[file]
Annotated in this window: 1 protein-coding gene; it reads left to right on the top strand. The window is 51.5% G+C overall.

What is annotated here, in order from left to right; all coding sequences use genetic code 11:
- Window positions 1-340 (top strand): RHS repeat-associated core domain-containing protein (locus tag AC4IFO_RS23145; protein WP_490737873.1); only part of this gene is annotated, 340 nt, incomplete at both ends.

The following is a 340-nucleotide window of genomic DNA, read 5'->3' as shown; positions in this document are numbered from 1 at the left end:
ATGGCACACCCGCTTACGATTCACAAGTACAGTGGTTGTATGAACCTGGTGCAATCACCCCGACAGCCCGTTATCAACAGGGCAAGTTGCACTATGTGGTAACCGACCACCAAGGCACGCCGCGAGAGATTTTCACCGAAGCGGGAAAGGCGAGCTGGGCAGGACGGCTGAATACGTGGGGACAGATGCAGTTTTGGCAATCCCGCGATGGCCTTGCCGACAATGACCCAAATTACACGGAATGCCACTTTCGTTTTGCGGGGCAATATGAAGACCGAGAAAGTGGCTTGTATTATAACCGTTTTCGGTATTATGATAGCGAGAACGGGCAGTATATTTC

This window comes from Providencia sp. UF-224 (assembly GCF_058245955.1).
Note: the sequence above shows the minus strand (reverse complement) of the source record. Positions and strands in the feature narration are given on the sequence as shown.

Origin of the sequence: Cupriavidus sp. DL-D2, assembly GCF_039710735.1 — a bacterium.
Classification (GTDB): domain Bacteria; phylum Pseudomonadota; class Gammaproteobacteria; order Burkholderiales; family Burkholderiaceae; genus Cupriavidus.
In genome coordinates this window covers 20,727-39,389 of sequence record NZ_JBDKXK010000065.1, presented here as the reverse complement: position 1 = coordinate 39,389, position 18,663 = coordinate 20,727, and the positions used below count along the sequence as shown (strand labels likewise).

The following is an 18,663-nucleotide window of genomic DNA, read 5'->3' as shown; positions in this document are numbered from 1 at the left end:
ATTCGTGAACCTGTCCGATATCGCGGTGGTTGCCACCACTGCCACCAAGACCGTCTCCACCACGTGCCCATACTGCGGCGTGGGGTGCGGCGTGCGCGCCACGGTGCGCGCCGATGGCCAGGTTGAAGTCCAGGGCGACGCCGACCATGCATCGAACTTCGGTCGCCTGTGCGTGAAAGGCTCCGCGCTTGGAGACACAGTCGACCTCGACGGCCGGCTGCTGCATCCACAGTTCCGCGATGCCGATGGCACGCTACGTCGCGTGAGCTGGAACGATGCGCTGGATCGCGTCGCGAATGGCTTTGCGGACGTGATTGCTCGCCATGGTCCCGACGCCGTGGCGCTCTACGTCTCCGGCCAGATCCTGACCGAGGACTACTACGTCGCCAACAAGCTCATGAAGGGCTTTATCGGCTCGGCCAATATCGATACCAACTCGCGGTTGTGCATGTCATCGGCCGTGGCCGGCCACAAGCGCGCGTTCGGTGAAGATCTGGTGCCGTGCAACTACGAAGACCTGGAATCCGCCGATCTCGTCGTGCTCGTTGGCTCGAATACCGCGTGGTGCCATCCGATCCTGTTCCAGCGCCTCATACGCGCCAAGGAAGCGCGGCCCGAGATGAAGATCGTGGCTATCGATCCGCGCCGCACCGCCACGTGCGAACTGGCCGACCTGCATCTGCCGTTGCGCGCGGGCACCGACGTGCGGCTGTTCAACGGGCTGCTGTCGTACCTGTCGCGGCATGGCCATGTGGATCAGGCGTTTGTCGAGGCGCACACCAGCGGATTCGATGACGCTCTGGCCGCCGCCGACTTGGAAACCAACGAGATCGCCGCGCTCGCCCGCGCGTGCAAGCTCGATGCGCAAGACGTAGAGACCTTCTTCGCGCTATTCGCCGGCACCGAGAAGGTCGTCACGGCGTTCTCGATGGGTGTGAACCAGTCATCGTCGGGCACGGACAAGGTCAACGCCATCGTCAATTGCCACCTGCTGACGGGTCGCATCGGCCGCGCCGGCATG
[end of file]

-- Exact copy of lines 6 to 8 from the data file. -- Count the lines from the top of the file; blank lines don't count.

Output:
This window comes from Providencia sp. UF-224 (assembly GCF_058245955.1).
Note: the sequence above shows the minus strand (reverse complement) of the source record. Positions and strands in the feature narration are given on the sequence as shown.

Origin of the sequence: Cupriavidus sp. DL-D2, assembly GCF_039710735.1 — a bacterium.